We’ve all heard the saying, “Don’t sweat the small stuff!” There is a common misconception that stress is all about the big events – the big life stressors, such as divorce, death of a loved one, serious illness, bankruptcy, etc. Although these can be stressful, research suggests that the everyday stressors, or “hassles,” may have a stronger negative impact on health than do the big events.

Although serious life events, such as divorce or a death in the family are indeed intensely stressful, they are rare and relatively short term. Furthermore, when faced with a major life event, we often muster all of our coping resources, and meet the challenge head on. Instead, it may be the accumulation of the small stressors, or hassles, that, like the drip, drip, drip of the faucet, build up over time and cause stress-related illnesses.

What are some of these daily hassles?

- Misplacing or losing things

- A tough daily commute

- A weight problem

- An overload at work or too many errands to run

- Home maintenance

- Not getting enough sleep

- Troublesome neighbors

So what should we do to cope with these everyday stressors?

Positive Thinking. Instead of dwelling on the hassles, engage in positive self-talk (“I can do this”; “I’ll take it one step at a time”). Cognitive reappraisal, turning what seem to be problems into minor challenges, works to alleviate stress.

Learn to Relax. Stress involves arousal – the body’s “fight or flight” syndrome. Relaxation is incompatible with arousal, so learn to relax, meditate, take it easy, and when feeling overwhelmed by daily hassles, take some time out to relax and get some perspective.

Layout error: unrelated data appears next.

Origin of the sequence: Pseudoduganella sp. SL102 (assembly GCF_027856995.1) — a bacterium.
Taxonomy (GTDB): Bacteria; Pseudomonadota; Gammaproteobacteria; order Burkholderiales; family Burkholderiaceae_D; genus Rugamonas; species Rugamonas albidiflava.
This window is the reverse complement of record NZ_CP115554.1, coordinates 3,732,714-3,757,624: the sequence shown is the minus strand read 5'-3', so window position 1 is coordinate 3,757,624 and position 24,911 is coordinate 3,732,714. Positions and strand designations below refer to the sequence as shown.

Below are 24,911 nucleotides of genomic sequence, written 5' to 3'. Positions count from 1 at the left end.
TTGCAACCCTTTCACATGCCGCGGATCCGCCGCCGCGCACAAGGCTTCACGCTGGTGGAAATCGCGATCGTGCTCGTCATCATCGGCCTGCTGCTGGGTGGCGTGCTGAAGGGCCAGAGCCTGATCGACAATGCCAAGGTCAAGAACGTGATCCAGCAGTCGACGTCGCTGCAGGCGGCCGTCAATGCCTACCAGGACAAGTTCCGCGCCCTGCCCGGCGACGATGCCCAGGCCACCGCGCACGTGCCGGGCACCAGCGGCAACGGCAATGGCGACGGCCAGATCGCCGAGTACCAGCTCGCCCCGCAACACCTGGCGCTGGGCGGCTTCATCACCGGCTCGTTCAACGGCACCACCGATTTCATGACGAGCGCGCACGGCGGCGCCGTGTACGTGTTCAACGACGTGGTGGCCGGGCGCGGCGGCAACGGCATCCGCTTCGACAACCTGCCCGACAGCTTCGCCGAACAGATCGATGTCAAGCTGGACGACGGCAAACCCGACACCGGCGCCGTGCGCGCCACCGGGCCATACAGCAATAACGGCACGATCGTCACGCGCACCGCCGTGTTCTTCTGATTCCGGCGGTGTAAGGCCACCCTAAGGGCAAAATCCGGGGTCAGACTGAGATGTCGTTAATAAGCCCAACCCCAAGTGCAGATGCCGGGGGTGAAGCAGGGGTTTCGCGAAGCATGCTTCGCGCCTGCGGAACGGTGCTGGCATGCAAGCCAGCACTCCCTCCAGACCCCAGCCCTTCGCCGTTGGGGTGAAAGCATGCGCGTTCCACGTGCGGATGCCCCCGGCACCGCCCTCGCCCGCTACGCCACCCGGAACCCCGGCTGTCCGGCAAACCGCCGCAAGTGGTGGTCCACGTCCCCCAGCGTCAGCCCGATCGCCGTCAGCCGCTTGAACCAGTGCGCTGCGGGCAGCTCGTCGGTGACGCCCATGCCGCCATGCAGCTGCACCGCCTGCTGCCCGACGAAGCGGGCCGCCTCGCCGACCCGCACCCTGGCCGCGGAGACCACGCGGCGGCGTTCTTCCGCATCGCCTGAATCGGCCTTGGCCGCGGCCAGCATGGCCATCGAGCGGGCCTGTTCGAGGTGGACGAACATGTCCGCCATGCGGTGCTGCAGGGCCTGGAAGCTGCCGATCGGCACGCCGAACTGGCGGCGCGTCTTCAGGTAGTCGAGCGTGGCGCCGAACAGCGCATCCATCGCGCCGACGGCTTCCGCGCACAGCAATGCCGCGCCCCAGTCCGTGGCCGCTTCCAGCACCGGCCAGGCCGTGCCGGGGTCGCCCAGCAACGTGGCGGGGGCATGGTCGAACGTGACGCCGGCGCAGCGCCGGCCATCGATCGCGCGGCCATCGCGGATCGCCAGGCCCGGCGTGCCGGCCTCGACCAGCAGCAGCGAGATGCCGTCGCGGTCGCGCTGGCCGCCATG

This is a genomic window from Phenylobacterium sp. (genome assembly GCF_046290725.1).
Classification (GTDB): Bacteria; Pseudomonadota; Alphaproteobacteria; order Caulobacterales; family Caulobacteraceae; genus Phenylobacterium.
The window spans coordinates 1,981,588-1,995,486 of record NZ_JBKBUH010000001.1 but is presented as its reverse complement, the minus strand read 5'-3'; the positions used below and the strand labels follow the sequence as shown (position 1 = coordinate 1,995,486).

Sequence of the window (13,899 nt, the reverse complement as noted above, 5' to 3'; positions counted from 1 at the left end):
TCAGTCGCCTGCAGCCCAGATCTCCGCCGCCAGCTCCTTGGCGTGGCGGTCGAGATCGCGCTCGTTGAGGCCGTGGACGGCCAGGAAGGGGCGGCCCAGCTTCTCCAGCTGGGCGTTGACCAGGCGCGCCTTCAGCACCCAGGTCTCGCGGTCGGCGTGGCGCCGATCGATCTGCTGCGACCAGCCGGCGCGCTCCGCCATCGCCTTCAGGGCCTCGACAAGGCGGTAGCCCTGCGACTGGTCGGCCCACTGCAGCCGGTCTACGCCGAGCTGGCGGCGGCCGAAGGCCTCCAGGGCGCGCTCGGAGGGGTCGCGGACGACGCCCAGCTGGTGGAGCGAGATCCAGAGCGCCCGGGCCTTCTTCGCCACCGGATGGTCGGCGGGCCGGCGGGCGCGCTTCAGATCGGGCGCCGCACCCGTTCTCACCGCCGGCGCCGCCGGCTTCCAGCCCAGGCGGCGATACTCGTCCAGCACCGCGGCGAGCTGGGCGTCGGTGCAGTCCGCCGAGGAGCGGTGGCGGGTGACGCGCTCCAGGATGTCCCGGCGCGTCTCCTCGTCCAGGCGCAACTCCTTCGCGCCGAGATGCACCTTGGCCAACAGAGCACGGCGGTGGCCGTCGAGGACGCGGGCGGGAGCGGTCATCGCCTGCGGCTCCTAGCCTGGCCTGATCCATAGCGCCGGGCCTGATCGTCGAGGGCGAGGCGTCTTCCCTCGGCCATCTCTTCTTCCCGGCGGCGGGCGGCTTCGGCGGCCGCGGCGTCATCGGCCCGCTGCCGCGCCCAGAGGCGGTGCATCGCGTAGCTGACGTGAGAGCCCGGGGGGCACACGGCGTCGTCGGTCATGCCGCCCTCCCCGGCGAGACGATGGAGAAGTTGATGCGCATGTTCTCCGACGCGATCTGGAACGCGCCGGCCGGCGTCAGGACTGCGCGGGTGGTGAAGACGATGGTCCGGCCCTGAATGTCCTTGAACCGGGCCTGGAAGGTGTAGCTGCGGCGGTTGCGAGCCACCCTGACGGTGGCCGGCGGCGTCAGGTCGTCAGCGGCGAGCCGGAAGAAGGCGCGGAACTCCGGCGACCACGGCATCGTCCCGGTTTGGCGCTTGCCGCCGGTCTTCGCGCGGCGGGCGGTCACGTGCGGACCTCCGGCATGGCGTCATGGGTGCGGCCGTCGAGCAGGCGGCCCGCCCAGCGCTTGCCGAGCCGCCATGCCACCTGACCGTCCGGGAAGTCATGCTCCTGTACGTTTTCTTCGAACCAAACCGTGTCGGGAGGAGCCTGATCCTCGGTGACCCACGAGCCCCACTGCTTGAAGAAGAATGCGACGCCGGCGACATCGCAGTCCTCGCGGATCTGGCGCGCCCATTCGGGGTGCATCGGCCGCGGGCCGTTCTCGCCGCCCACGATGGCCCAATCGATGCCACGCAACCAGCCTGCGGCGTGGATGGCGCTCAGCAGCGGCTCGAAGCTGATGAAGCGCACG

Reward Yourself. After you solve some of your hassles, take some time out to engage in a pleasurable activity, such as a hobby, sport, or go see a movie.

Coping with stress, whether it is a major life event, or the accumulation of daily hassles, is all about coping with it. Don’t catastrophize. Turn it into a challenge that needs to be overcome.

References

DeLongis, A.; Coyne, J.C.; Dakof, G.; Folkman, S.; Lazarus, R. S.Relationship of daily hassles, uplifts, and major life events to health status.Health Psychology, Vol 1(2), 1982, 119-136.

DeLongis, A., Folkman, S., & Lazarus, R. S.(1988). The impact of daily stress on health and mood: Psychological and social resources as mediators. Journal of Personality and Social Psychology, 54, 486–495.

Lazarus, R. S. (1981, July). Little hassles can be hazardous to health. Psychology Today, 58–62.

Follow me on twitter:

http://twitter.com/#!/ronriggio

Recent Posts in Cutting-Edge Leadership

Will Your Best Friend Be Your Best Friend Forever?

Which factors make friendship last the test of time?

4 Ways You Can Think (and Act) Like a Superhero

Small changes in outlook can change your world.

12 Signs That Your Partner Lacks Emotional Intelligence

Are they unmoved by puppies or great movies?

Why Are U.S. Workers Both Burned Out and Satisfied?

How can such contradictory attitudes exist?

10 Odd Emotions You May Have Experienced

That desire to go back in time and talk to your younger self has a name.

How To Build Great Work Teams

Which qualities and characteristics lead to high performing teams?